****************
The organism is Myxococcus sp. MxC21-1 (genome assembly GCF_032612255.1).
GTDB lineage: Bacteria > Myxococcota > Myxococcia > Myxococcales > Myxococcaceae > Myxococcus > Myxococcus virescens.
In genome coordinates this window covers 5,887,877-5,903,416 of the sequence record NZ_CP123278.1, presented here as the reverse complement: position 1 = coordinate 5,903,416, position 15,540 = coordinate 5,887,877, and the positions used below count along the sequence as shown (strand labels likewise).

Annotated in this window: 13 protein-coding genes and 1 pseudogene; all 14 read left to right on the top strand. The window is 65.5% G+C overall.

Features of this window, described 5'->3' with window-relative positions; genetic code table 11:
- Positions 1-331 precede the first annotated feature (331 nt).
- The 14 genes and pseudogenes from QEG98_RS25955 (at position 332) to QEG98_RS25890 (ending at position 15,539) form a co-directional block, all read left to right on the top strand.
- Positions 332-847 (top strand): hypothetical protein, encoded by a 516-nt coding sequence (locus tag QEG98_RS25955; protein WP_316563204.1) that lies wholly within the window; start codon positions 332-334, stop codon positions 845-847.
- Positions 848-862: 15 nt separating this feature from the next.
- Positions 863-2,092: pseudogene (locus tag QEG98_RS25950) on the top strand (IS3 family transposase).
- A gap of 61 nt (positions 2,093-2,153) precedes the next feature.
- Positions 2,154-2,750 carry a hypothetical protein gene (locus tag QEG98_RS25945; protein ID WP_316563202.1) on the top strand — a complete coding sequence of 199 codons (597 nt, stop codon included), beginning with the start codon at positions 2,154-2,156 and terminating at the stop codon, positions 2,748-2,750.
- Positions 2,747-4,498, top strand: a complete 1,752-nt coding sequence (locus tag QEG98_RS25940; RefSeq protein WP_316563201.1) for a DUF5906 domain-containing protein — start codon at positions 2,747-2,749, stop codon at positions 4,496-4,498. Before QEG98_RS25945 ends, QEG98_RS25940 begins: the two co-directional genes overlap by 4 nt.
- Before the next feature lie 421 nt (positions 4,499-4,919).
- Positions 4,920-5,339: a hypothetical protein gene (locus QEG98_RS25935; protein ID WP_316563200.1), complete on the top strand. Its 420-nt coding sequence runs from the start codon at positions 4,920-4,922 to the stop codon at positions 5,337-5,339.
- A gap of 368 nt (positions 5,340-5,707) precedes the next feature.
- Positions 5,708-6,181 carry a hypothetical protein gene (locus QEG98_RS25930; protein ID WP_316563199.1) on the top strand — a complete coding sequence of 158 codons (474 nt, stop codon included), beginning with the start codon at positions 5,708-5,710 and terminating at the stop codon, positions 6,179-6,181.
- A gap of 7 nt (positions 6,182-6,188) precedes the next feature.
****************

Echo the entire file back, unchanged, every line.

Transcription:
The organism is Myxococcus sp. MxC21-1 (genome assembly GCF_032612255.1).
GTDB lineage: Bacteria > Myxococcota > Myxococcia > Myxococcales > Myxococcaceae > Myxococcus > Myxococcus virescens.
In genome coordinates this window covers 5,887,877-5,903,416 of the sequence record NZ_CP123278.1, presented here as the reverse complement: position 1 = coordinate 5,903,416, position 15,540 = coordinate 5,887,877, and the positions used below count along the sequence as shown (strand labels likewise).

Annotated in this window: 13 protein-coding genes and 1 pseudogene; all 14 read left to right on the top strand. The window is 65.5% G+C overall.

Features of this window, described 5'->3' with window-relative positions; genetic code table 11:
- Positions 1-331 precede the first annotated feature (331 nt).
- The 14 genes and pseudogenes from QEG98_RS25955 (at position 332) to QEG98_RS25890 (ending at position 15,539) form a co-directional block, all read left to right on the top strand.
- Positions 332-847 (top strand): hypothetical protein, encoded by a 516-nt coding sequence (locus tag QEG98_RS25955; protein WP_316563204.1) that lies wholly within the window; start codon positions 332-334, stop codon positions 845-847.
- Positions 848-862: 15 nt separating this feature from the next.
- Positions 863-2,092: pseudogene (locus tag QEG98_RS25950) on the top strand (IS3 family transposase).
- A gap of 61 nt (positions 2,093-2,153) precedes the next feature.
- Positions 2,154-2,750 carry a hypothetical protein gene (locus tag QEG98_RS25945; protein ID WP_316563202.1) on the top strand — a complete coding sequence of 199 codons (597 nt, stop codon included), beginning with the start codon at positions 2,154-2,156 and terminating at the stop codon, positions 2,748-2,750.
- Positions 2,747-4,498, top strand: a complete 1,752-nt coding sequence (locus tag QEG98_RS25940; RefSeq protein WP_316563201.1) for a DUF5906 domain-containing protein — start codon at positions 2,747-2,749, stop codon at positions 4,496-4,498. Before QEG98_RS25945 ends, QEG98_RS25940 begins: the two co-directional genes overlap by 4 nt.
- Before the next feature lie 421 nt (positions 4,499-4,919).
- Positions 4,920-5,339: a hypothetical protein gene (locus QEG98_RS25935; protein ID WP_316563200.1), complete on the top strand. Its 420-nt coding sequence runs from the start codon at positions 4,920-4,922 to the stop codon at positions 5,337-5,339.
- A gap of 368 nt (positions 5,340-5,707) precedes the next feature.
- Positions 5,708-6,181 carry a hypothetical protein gene (locus QEG98_RS25930; protein ID WP_316563199.1) on the top strand — a complete coding sequence of 158 codons (474 nt, stop codon included), beginning with the start codon at positions 5,708-5,710 and terminating at the stop codon, positions 6,179-6,181.
- A gap of 7 nt (positions 6,182-6,188) precedes the next feature.